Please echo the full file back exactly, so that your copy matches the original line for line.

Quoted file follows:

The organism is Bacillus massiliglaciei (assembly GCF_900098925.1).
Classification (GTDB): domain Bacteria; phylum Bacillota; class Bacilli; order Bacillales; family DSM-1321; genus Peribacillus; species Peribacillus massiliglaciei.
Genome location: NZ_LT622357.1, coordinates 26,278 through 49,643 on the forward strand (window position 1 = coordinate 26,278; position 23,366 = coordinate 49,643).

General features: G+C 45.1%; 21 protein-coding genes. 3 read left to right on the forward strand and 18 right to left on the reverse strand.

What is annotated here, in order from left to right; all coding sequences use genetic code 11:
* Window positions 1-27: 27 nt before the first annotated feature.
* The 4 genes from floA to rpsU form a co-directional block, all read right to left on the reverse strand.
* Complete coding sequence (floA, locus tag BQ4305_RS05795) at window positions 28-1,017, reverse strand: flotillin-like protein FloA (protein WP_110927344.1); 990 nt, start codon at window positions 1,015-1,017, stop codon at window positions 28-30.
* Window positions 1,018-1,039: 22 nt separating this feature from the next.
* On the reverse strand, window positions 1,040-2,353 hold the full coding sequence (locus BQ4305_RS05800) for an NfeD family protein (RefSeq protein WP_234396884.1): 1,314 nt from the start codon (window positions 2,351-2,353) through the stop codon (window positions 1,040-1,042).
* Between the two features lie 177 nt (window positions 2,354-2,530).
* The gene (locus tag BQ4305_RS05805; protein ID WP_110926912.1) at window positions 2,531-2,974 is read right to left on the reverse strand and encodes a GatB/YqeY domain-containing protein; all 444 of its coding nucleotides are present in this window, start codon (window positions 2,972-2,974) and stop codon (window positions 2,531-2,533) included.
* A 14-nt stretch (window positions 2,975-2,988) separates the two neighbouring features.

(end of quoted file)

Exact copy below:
The organism is Bacillus massiliglaciei (assembly GCF_900098925.1).
Classification (GTDB): domain Bacteria; phylum Bacillota; class Bacilli; order Bacillales; family DSM-1321; genus Peribacillus; species Peribacillus massiliglaciei.
Genome location: NZ_LT622357.1, coordinates 26,278 through 49,643 on the forward strand (window position 1 = coordinate 26,278; position 23,366 = coordinate 49,643).

General features: G+C 45.1%; 21 protein-coding genes. 3 read left to right on the forward strand and 18 right to left on the reverse strand.

What is annotated here, in order from left to right; all coding sequences use genetic code 11:
* Window positions 1-27: 27 nt before the first annotated feature.
* The 4 genes from floA to rpsU form a co-directional block, all read right to left on the reverse strand.
* Complete coding sequence (floA, locus tag BQ4305_RS05795) at window positions 28-1,017, reverse strand: flotillin-like protein FloA (protein WP_110927344.1); 990 nt, start codon at window positions 1,015-1,017, stop codon at window positions 28-30.
* Window positions 1,018-1,039: 22 nt separating this feature from the next.
* On the reverse strand, window positions 1,040-2,353 hold the full coding sequence (locus BQ4305_RS05800) for an NfeD family protein (RefSeq protein WP_234396884.1): 1,314 nt from the start codon (window positions 2,351-2,353) through the stop codon (window positions 1,040-1,042).
* Between the two features lie 177 nt (window positions 2,354-2,530).
* The gene (locus tag BQ4305_RS05805; protein ID WP_110926912.1) at window positions 2,531-2,974 is read right to left on the reverse strand and encodes a GatB/YqeY domain-containing protein; all 444 of its coding nucleotides are present in this window, start codon (window positions 2,972-2,974) and stop codon (window positions 2,531-2,533) included.
* A 14-nt stretch (window positions 2,975-2,988) separates the two neighbouring features.